Listening to both Chancellor Philip Hammond’s somewhat gloomy Mansion House speech and the Queen’s Speech this week, we are reminded of the extent to which skills has risen-up the political agenda in the last couple of years and the opportunities this presents for the FE and skills sector.
Outlining the Government’s strategy to bolster economic growth in anticipation of the rocky Brexit road ahead described by Bank of England Governor Mark Carney, Mr Hammond spoke of the imperative to address “under investment, both public and private; inadequate skills; and regional disparities” in the UK. Central to this three-pronged domestic strategy the Chancellor lists T-Levels and technical education reform with the Industrial Strategy and a National Productivity Investment Fund.
Alongside this, the Queen’s Speech announcement of ‘an extra half a billion pounds a year’ for England’s technical education system, and the Labour Party’s Manifesto promise of a fully funded National Education Service, means we have a clear commitment from government, opposition and Parliament to mobilising the FE and skills sector in the national interest. This consensus is an open invitation for the FE sector to step-up and provide policymakers with the ideas and solutions they’re looking for in these uncertain times.
In highlighting the concerted yet defensive stance of the HE lobby on the Brexit negotiations, Shane Chowen in FE Week is right to call on the FE sector to work together and speak up. But to make the most the opportunity this consensus affords, the sector must present the positive vision and the possibilities of a renewed skills system in the current political context. What might a system of smooth transitions from education and training into skilled employment look like on the ground? How might providers become engines of regional growth and social mobility? The sector can lead the agenda, and in providing the solutions, the case for sustained investment can then be made more effectively.
To sector leaders who have been frustrated by recent policy challenges – uncertainty around the Apprenticeship Levy and the location of Institutes of Technology and National Colleges within the education system to name but a few – the configuration of the new Parliament and wider political landscape offers further opportunity to shape policy development.
The precarious position of the Conservative Government, with no overall majority in either the Commons or the Lords, significantly enhances the influence of parliamentary committees, groups and the standing of individual parliamentarians. Added to this, a new crop of Metro-mayors with devolved powers and ambitions for greater regional autonomy could provide further power to a sector ready to promote a plan for local growth and productivity.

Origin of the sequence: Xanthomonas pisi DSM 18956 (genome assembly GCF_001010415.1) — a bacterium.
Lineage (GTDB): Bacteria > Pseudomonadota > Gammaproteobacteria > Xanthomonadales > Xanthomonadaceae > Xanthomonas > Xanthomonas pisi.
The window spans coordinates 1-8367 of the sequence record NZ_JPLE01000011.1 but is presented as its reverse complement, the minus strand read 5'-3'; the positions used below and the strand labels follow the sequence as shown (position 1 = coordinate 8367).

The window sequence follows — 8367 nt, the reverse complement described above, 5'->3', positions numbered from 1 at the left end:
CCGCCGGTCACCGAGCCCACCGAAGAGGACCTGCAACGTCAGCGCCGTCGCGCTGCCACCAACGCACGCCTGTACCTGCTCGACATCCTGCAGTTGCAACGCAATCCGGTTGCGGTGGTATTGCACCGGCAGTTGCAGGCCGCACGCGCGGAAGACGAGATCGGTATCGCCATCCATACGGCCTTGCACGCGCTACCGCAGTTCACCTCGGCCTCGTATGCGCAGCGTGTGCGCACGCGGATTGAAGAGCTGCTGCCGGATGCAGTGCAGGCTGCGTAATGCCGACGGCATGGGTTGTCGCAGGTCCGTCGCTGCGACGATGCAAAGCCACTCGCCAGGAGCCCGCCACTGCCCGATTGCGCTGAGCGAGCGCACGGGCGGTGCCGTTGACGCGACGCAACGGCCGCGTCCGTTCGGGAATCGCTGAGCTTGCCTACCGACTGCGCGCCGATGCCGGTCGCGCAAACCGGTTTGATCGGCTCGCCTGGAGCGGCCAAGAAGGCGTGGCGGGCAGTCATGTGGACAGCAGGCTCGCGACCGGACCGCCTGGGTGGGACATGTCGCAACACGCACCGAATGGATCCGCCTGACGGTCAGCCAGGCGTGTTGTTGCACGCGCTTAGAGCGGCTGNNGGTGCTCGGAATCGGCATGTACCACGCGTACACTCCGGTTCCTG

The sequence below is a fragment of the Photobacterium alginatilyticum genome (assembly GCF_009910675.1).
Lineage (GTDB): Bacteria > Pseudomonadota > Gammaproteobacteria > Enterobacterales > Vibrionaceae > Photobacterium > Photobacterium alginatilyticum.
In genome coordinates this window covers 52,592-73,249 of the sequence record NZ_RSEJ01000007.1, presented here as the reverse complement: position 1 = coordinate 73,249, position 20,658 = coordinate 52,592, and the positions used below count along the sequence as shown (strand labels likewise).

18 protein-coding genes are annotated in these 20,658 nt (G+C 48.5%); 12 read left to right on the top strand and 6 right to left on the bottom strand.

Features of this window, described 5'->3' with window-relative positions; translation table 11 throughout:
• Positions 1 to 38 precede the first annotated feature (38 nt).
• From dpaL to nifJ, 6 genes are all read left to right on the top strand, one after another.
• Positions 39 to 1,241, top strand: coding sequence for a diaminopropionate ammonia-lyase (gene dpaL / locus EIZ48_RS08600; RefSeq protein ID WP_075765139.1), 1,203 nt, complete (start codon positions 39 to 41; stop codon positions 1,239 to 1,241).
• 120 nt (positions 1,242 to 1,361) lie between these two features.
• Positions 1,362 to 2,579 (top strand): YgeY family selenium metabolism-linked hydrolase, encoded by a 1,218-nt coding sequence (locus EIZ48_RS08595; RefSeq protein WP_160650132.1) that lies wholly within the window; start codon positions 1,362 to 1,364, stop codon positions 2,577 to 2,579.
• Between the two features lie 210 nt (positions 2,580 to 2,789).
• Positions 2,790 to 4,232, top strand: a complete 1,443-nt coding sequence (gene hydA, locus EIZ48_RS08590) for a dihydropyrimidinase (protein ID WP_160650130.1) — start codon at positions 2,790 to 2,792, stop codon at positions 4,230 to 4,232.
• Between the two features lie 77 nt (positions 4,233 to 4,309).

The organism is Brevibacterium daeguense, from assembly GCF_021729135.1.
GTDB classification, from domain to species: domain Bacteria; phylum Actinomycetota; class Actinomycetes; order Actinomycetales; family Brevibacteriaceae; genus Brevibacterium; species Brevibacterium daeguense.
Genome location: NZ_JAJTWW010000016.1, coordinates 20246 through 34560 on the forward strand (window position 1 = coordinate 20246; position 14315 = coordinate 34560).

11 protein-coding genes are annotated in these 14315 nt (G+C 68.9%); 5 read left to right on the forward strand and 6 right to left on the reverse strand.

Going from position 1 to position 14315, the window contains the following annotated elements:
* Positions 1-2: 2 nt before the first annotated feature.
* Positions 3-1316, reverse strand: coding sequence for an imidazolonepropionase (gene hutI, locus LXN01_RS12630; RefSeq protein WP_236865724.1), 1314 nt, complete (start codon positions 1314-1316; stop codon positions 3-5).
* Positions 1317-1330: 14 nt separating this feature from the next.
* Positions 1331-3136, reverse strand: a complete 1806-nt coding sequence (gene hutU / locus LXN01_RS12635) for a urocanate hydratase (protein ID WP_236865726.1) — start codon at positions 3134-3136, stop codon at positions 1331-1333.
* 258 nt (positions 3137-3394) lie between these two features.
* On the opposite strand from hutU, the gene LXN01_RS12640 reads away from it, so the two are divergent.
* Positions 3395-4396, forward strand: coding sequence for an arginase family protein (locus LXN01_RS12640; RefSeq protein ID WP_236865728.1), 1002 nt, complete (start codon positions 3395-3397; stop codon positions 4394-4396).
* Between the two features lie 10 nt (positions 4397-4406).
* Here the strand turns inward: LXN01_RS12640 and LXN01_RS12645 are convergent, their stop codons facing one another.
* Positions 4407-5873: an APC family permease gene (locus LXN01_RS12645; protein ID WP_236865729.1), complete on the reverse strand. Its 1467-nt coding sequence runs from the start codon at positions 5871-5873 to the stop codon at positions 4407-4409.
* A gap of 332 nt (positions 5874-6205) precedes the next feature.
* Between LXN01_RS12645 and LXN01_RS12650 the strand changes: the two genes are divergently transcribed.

The Government will be extremely mindful about its legislative agenda and the implementation of policy, while the opposition and wider Parliament will have greater scope to scrutinise and challenge the Government on policy. In this environment those that can work in concert with others, building coalitions of support have everything to gain. Ideas, policies and amendments that can command the support of a cross-section of the system, from employers to different provider types, to learners, charities and politicians of every hue at local and national level, will have the greatest chance of success.
It remains to be seen what the Chancellor’s observation that “Britain is weary after seven years of hard slog” will mean in reality for the sector, but the opportunities presented by our unique political situation must be seized upon.
Over the coming year the All-Party Parliamentary Group for Skills and Employment will be researching and debating several Brexit scenarios and the challenges and opportunities these present. Similarly, to make a real impact, sector bodies and regional groups should engage each other and policymakers in their programmes for growth and social and economic inclusion.
The skills challenges faced by developed economies with global trends toward automation and new structures of work were already significant before the Brexit vote. With the uncertainty arising from the referendum and General Election, and with the predicted economic turbulence ahead, it is vital FE and skills steps-up to present a vision for the role of a world-class skills system in the nation’s future.
Simon Kelleher, Head of Education and Skills at Policy Connect
About Policy Connect: The not-for-profit social enterprise with two decades in policy work, overseeing the research and delivery of more than 50 key publications. They have a long history of success in running engaging forums, commissions and Parliamentary Groups, through delivering key pieces of policy-led independent research with evidence-based recommendations to inform and improve UK public policy.
Policy Connect is the go to cross-party think tank, successfully delivering new policy ideas through research, evidence, political meetings and sector engagement.
The Education and Skills team provide the secretariat and research for the All-Party Parliamentary Group for Skills and Employment, and the Skills and Higher Education Commissions.